That's it! It's been a much more pleasant trip back to Ohio than it was going out. My only worry is that I'll become addicted to the upgrade. After all, I gotta start saving those pennies away for the baby's college fund...

December 11, 2006

Holiday Game Sales

A breakdown of the video game hardware sales for November yields some interesting nuggets. The Gameboy platform, when you combine DS + GBA numbers, is astounding. They're outpacing all other platforms (combined!) by a handy margin. True, it's a bit of an apples-to-oranges comparison (price-and-feature-wise) but interesting nonetheless.

December 15, 2006

Share and Bookmark

I really like the solution that Bombia Design features on their company blog to combat the proliferation of 'Digg This' 'Save to Del.icio.us' options that are plaguing many sites these days.

I suppose one easy way to combat the problem would be to abstain from placing those buttons altogether, but—barring that—this is the next best thing that I've found. A single, simple link that says 'Share and Bookmark.' When clicked, a whizzy litle div drops down with two pulldowns:

Bombia 'Share and Bookmark'

The 'Share With' options are Digg, Slashdot, Reddit, Fark & Newsvine. Your only bookmarking options are Ma.gnolia and de.licio.us. I really like the fact that they've opted out of displaying any overt branding for the various sites supported (that whole 'chiclet soup' look.) I don't like the way that I get javascript errors when I try to use any of the options... but the design is great.

December 18, 2006


My ol' friend Uncle Don is dipping a toe back into the waters of gaming, and makes an interesting connection to the current state of the hourlong TV drama. Several of them seem to be stealing a page from the gaming playbook and presenting looping, non-linear goal-directed plots that require protagonists to “discover objects, negotiate with their owners and determine the object's proper uses.” Don correctly points out that this dynamic is at the very heart of most RPGs and MMORPGs. (FWIW, I too have been watching—and enjoying the heck out of—Daybreak but apparently I shouldn't've bothered.)

This line of observation made me think a little bit about another genre of game: the first-person shooter. (Or, okay, third-person, too—I guess it's the 'shooter' facet that is the germane one.) And how linear and straightforward game objectives tend to be there. I got Gears of War a couple weeks back and I've been picking my way through the campaign game.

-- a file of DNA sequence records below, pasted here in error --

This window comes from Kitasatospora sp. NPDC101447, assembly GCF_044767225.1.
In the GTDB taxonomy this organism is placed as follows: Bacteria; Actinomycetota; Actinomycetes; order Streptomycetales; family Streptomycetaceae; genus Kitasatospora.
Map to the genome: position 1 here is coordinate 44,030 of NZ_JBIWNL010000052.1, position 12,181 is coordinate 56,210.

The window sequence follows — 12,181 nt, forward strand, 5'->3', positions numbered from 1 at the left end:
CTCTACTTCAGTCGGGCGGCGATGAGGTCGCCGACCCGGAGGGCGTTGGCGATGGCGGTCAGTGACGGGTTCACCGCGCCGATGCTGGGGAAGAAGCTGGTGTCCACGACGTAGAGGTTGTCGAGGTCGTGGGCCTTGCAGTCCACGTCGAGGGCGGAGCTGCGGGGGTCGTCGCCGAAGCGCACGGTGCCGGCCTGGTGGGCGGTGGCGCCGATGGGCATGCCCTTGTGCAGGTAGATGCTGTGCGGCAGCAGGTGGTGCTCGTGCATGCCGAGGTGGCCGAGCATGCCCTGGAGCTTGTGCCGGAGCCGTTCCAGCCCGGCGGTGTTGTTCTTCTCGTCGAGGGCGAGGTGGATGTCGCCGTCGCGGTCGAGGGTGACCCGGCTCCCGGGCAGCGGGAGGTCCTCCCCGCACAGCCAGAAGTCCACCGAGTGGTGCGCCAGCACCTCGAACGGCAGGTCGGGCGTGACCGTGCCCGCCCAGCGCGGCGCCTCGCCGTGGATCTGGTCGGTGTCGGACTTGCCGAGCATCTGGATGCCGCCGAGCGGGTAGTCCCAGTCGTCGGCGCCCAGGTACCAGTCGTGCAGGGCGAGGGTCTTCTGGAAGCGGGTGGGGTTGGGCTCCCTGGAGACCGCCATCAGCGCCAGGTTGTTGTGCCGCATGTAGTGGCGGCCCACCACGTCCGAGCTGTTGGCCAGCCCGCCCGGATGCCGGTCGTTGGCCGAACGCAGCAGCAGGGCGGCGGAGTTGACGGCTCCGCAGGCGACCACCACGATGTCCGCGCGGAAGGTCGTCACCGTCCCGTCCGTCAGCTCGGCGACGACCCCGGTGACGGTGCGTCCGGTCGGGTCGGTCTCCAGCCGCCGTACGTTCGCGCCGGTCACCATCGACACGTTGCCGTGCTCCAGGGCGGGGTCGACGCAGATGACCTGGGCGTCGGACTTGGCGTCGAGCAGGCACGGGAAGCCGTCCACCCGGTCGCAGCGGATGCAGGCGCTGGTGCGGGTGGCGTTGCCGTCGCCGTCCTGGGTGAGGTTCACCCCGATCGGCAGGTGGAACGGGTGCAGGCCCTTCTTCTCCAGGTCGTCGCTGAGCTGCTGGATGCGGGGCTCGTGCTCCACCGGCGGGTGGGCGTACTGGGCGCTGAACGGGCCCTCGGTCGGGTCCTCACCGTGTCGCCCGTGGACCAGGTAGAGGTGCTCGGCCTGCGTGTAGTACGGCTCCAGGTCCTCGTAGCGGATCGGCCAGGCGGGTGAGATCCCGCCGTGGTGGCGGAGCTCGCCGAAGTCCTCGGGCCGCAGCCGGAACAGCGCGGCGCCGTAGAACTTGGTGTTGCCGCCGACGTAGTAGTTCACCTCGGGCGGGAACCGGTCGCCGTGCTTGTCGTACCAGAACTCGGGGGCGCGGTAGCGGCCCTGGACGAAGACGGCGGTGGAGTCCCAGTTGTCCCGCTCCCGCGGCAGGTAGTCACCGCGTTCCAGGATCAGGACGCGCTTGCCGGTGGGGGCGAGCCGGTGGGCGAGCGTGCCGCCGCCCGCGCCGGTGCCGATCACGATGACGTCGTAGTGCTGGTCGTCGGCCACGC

(For the uninitiated, the 'campaign' refers to the linear, chapter-based gameplay that you typically work through alone—much like the name implies. Think of it as a military campaign with goals, objectives and enemies that need to be defeated in order to progress to the next 'level' or checkpoint. Many games also feature a competitive mode where you square off against other human opponents. Gears of War has both, and both are fun in different ways.)

In Gears of War, you play as Marcus Fenix, a thick-knecked, tough-as-nails, convict freed from your cell to lead the last of ... ah, nevermind. The point I really want to make is that Marcus' world is a pretty damn simple one. As far as plotline goes, you never really need to be aware of much more than “what's my next objective?” (And if you forget, a quick stab at the 360 controller's Left Bumper always reveals your goals.) This simple model of 'objective based progress' is hardly new to GoW—it's practically a hallmark of the genre.

Halo and Halo2 share the same straightforward linear flow and it can be one of the most frustrating factors of the campaign in those games. Because, while the objectives are usually pretty straightforward and one-after-the-other, the environments that you achieve them in are anything but. Some of my most infuriating minutes (hours?) in the Halo 2 campaign were those times when I knew what was expected of me next, but I couldn't find the damn place on the map to get there. Hours spent wandering some labyrinth full of splattered alien bodies, just because I'd missed the teensy, distant lit doorway that eventually clued me to further adventure? Grr.